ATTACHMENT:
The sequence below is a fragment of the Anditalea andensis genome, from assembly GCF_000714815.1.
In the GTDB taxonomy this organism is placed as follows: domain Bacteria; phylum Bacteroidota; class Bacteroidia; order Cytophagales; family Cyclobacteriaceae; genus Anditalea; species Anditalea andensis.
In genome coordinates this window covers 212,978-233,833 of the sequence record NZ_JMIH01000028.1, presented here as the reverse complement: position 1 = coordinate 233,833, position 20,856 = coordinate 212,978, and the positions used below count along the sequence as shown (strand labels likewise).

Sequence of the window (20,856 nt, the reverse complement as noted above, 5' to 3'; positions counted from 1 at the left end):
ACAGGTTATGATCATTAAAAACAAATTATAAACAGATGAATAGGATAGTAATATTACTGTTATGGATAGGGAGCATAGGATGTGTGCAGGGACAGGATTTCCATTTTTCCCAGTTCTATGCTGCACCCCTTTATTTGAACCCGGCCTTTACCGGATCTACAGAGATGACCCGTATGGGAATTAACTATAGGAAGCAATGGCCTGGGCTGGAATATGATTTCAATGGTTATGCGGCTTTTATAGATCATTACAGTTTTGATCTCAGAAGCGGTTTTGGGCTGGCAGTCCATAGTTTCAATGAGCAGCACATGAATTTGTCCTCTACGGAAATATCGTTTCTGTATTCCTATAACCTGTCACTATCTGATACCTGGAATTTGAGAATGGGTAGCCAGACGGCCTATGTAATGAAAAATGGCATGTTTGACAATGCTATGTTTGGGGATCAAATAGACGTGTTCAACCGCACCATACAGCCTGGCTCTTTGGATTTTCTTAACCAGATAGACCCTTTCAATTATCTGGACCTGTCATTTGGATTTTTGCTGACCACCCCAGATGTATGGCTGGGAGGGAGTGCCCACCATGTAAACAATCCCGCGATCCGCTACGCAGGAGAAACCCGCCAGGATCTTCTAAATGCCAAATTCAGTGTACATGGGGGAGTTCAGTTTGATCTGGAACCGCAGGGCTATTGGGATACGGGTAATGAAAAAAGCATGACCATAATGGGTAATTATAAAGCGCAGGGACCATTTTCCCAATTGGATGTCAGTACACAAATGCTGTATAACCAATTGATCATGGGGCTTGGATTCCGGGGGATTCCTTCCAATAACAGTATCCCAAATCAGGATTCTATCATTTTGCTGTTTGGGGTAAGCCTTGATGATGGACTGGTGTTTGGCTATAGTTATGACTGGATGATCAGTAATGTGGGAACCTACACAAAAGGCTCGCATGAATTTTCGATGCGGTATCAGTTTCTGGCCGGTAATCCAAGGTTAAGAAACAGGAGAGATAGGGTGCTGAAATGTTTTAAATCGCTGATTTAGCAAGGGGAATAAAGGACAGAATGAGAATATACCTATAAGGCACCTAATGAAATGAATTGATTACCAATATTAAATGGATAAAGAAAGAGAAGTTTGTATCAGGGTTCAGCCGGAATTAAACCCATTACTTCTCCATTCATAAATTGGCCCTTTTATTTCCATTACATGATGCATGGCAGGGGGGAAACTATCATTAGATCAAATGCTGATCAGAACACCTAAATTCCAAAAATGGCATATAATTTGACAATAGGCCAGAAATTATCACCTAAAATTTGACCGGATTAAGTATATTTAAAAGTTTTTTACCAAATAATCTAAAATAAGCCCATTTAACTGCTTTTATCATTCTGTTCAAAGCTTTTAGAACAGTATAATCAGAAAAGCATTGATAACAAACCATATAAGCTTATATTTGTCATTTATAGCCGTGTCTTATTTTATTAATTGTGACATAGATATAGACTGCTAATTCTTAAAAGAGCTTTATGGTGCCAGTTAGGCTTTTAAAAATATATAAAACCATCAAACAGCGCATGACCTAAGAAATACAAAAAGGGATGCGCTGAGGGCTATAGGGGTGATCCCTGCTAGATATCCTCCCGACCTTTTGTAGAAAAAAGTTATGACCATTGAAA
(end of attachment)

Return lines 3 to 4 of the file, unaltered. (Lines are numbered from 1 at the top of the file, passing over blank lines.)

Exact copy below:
In genome coordinates this window covers 212,978-233,833 of the sequence record NZ_JMIH01000028.1, presented here as the reverse complement: position 1 = coordinate 233,833, position 20,856 = coordinate 212,978, and the positions used below count along the sequence as shown (strand labels likewise).

Sequence of the window (20,856 nt, the reverse complement as noted above, 5' to 3'; positions counted from 1 at the left end):